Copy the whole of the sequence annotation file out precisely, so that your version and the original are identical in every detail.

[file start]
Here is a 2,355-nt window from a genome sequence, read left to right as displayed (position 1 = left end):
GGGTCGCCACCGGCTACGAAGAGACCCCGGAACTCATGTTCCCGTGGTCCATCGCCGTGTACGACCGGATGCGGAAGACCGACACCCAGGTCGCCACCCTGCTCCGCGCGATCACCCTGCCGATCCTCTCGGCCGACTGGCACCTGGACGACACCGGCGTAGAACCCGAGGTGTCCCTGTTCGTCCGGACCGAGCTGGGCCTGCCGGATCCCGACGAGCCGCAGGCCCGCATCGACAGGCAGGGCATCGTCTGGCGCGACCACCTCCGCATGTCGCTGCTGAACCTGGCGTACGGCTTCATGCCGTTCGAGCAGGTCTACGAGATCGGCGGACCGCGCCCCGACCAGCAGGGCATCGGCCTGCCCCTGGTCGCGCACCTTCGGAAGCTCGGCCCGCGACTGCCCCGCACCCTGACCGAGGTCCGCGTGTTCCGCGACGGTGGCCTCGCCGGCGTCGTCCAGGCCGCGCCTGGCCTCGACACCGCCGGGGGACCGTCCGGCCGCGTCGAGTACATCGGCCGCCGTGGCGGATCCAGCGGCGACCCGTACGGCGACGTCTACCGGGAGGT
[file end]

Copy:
Here is a 2,355-nt window from a genome sequence, read left to right as displayed (position 1 = left end):
GGGTCGCCACCGGCTACGAAGAGACCCCGGAACTCATGTTCCCGTGGTCCATCGCCGTGTACGACCGGATGCGGAAGACCGACACCCAGGTCGCCACCCTGCTCCGCGCGATCACCCTGCCGATCCTCTCGGCCGACTGGCACCTGGACGACACCGGCGTAGAACCCGAGGTGTCCCTGTTCGTCCGGACCGAGCTGGGCCTGCCGGATCCCGACGAGCCGCAGGCCCGCATCGACAGGCAGGGCATCGTCTGGCGCGACCACCTCCGCATGTCGCTGCTGAACCTGGCGTACGGCTTCATGCCGTTCGAGCAGGTCTACGAGATCGGCGGACCGCGCCCCGACCAGCAGGGCATCGGCCTGCCCCTGGTCGCGCACCTTCGGAAGCTCGGCCCGCGACTGCCCCGCACCCTGACCGAGGTCCGCGTGTTCCGCGACGGTGGCCTCGCCGGCGTCGTCCAGGCCGCGCCTGGCCTCGACACCGCCGGGGGACCGTCCGGCCGCGTCGAGTACATCGGCCGCCGTGGCGGATCCAGCGGCGACCCGTACGGCGACGTCTACCGGGAGGT